I will answer when I get home from work today.


Charlene Morris | 1110 comments Mod
I would say no. Phillip is not justified in letting Rachel unknowingly walk to her death. A simple sentence saying to stay off the bridge was all that was needed. I do wonder if Louise seen through Phillip's neglect and thought he did it on purpose. If she did, would she have told authorities?

Based on Phillip's status in the community, I honestly think that the authorities and courts would likely believe anything that Phillip would have told them.

As for escaping a poisoning plot, I don't think that would have been as easy since Phillip handed the property over to Rachel. Even if he wanted to build a separate home, Phillip doesn't have the control over the money or from what I can tell, money of his own. Pelyn would be the only house to take him in as a guest but it wouldn't be permanent. Phillip's attitude probably alienated his neighbors.


Laurie I agree that Philip would not be justified in allowing Rachel to fall to her death. He didn't know for sure that he was being poisoned although I think he was. Philip certainly allowed her to walk onto a possible death trap since he had the perfect opportunity to warn her. He almost did warn her when he told her to be careful. It's hard to judge him harshly for letting her walk out there when he feels relatively sure that she killed Ambrose and tried to kill him.

He would never have been convicted of killing her since he could claim simple absent mindedness. And as a justice of the peace, he is largely above suspicion.

Philip wouldn't have needed to live in the house with Rachel as at one point he said he could go live in a cottage. I don't remember where he said that, but clearly he had another residence on the property to move into.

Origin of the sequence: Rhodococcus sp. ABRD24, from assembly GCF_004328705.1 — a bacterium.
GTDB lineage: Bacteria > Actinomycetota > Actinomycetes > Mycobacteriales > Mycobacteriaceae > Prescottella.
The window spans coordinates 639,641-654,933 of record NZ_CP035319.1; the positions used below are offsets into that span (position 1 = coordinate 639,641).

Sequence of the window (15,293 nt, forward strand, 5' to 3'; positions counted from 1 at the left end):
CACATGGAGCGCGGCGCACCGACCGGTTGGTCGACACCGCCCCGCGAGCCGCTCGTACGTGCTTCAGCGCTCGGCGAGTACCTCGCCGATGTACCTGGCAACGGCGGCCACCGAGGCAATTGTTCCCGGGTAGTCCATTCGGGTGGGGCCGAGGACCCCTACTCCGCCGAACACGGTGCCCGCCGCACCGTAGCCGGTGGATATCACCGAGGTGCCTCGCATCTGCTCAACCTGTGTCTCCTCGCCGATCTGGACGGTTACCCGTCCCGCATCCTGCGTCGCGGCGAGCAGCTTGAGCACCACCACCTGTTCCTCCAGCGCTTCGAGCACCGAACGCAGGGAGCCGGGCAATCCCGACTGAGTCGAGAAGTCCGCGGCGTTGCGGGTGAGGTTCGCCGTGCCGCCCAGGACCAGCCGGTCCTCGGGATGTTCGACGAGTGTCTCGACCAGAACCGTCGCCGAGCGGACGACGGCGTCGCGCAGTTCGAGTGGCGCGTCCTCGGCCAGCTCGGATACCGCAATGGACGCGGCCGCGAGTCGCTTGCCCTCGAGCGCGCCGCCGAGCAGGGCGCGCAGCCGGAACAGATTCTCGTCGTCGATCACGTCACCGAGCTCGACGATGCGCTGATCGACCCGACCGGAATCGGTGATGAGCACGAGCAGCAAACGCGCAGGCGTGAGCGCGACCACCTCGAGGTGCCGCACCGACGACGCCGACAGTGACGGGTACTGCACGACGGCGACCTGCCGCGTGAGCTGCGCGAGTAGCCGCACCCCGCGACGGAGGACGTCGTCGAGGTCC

message 10: by Carol She's So Novel꧁꧂ (last edited Jun 23, 2017 04:44PM) (new) - rated it 5 stars

Carol She's So Novel꧁꧂  | 351 comments I read this novel for the second time with two other groups. It was my second reading & so far it is my favourite read of the year. This is all the more amazing for me as usually I have to like the characters in a book & I only liked Louise & her Dad. I thought Ambrose was a self satisfied prig & Philip was wild, violent & spoilt.

I wavered on how guilty Rachel was, but now I do think she quite definitely poisoned Ambrose, didn't poison Philip when he got so sick, but did the second time when he was becoming a nuisance.


Kathleen | 193 comments I may have misunderstood something--I'll have to go back and re-read. My take, because of the last sentence, was that Philip was convicted, just not hung. And I thought he said something to Louise that gave away that he knew he was sending her to her death. So I assumed Louise turned him in. I'll have to go back and see if I can find the reference.

And I agree--while it may have been understandable, it certainly wasn't justifiable.